Although the National Curriculum and State Mathematics Syllabus content does not continue the emphasis on counting into Stage 2 and 3, counting is a vital skill for all students. Counting helps you internalise the number system. It helps you form visual images of how the number system operates. it helps prepare you mentally for adding and subtracting, multiplying and dividing.

Here at Maths Matters Resources we provide a wide range of counting resources that continue into Stage 2 and 3. For example, this Counting Tigers 3s POSTER for your Stage 2 students will help students think in multiples of 3. Start by memorising just a few multiples e.g. 3, 6, 9, 12. As this becomes automatic, introduce a few more multiples e.g. 3, 6, 9, 12, 15, 18, 21. Eventually your students will memorise all multiples up to 27 tigers altogether. Try starting at 27 and counting backwards by 3s.

Record the multiples in counting order. Who can see a pattern in these numbers? How might this pattern help you memorise the counting sequence? For example, add the digits in the multiples 3, 6, 9, 12 becomes 1+2 = 3, 15 becomes 1 + 5 = 6, 18 becomes 1 + 8 = 9. Does this pattern continue for ever? How will you find out?

NUMBER & ALGEBRA – COUNTING ACTIVITIES – How many farm animals? F12

Subitising is the process of recognising the exact number of objects in a small group without the need to count them one by one. “Subito” is an Italian word for “right now”. This ability to see “chunks” or groups at once helps you count more easily. We are all familiar with domino dot patterns, for example. It helps us separate and combine numbers quickly. This is useful when adding, subtracting, multiplying and dividing.

How many farm animals? is a great way for young students to try to subitise without a specific pattern. Each card contains a set of farm animals from 0 – 9 animals. The animals are scattered unevenly across the page. You can start by showing each card to your students and asking them how many animals they see. Gradually build up your speed until you flash each card for a fraction of a second. If they are still able to recognise the correct number of animals, ask them to explain what strategy they used to do this.

GRAPHICS – MEASUREMENT – Tamarama Tide Chart

A fabulous new Tamarama Tides table packed with opportunities for mathematical investigations in your Measurement – Time maths sessions. Use this table with the 5 Tamarama tide photographs. What’s the time difference between low and high tide? Is it always this difference in time? What’s the difference in height between low and high tide? Is it always this difference? Do all beaches have the same difference in tides? Why? Why not? How will you find out? If you collect online data about tides at Tamarama Beach for one week, is there any pattern?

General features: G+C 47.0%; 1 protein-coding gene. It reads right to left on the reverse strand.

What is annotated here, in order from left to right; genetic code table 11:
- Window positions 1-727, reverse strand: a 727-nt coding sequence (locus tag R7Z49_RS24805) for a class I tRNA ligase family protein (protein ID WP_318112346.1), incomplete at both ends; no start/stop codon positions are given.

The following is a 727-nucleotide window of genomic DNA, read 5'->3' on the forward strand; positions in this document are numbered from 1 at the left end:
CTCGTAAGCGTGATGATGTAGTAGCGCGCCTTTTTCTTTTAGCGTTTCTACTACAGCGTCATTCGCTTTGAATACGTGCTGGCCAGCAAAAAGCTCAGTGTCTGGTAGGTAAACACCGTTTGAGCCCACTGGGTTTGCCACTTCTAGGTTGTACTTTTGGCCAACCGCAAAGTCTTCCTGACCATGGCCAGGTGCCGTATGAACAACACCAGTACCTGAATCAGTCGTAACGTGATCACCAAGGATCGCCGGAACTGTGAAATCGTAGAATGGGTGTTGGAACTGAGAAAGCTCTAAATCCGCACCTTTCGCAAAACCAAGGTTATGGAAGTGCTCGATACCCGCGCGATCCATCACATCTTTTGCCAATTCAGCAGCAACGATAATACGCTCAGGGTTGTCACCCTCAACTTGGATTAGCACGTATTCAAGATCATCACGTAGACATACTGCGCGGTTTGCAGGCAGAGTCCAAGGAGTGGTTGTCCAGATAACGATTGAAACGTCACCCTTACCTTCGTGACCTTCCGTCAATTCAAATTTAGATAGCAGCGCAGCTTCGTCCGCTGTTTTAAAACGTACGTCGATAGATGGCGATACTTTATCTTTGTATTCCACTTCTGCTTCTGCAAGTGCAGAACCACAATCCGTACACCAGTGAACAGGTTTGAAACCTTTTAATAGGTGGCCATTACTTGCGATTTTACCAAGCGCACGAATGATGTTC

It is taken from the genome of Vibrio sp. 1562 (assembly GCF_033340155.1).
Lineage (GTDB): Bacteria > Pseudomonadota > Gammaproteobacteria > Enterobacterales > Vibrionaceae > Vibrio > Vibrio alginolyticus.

I must have a thing about food mustn’t I! These delicious French pastries are $3.50 each. A great start for a daily mental warm-up with Stage 2 or 3 students.

What if you bought 10 – how much will that cost? What if you share with a friend – how much should you each pay? What if you share one pastry between 3 friends? If you are the baker and you decide to sell 10 pastries for $30, is that a better decision than selling 10 separate pastries at $3.50 each? Why do you think this?  If each pastry costs you $1.25 to make, how much profit is that per pastry? If you plan to give each person at a party half a pastry each, how many will you buy if you expect 18 guests? How much will this cost you?

Hmmm … how else might you use this maths photograph in your next maths session?


Yes yes … food again! But just imagine what you and your students can do with these baked beans.

We’ve created groups of 1 – 10 tins so there’s plenty of potential for addition and subtraction, multiplication and division. All your number facts from 1 + 1 to 10 + 10 can be explored, described, discussed, manipulated. And because they are in groups you can repeat them to create equal groups for developing concepts in multiplication from 1 x 1 up to 10 x 10.

There are even possibilities for counting, measurement and decimals … each tin has a mass of 220 g so Stage 3 students can select a group and calculate how many grams altogether. Is that more or less than 1 kg? How would you write that as a decimal number? Or link to money and give each tin a value e.g. $2.90. Estimate the cost of a random group of tins then find a way to check your estimate. e.g. 7 tins is about 7 x $3 so that’s close to $21 to buy 7 tins.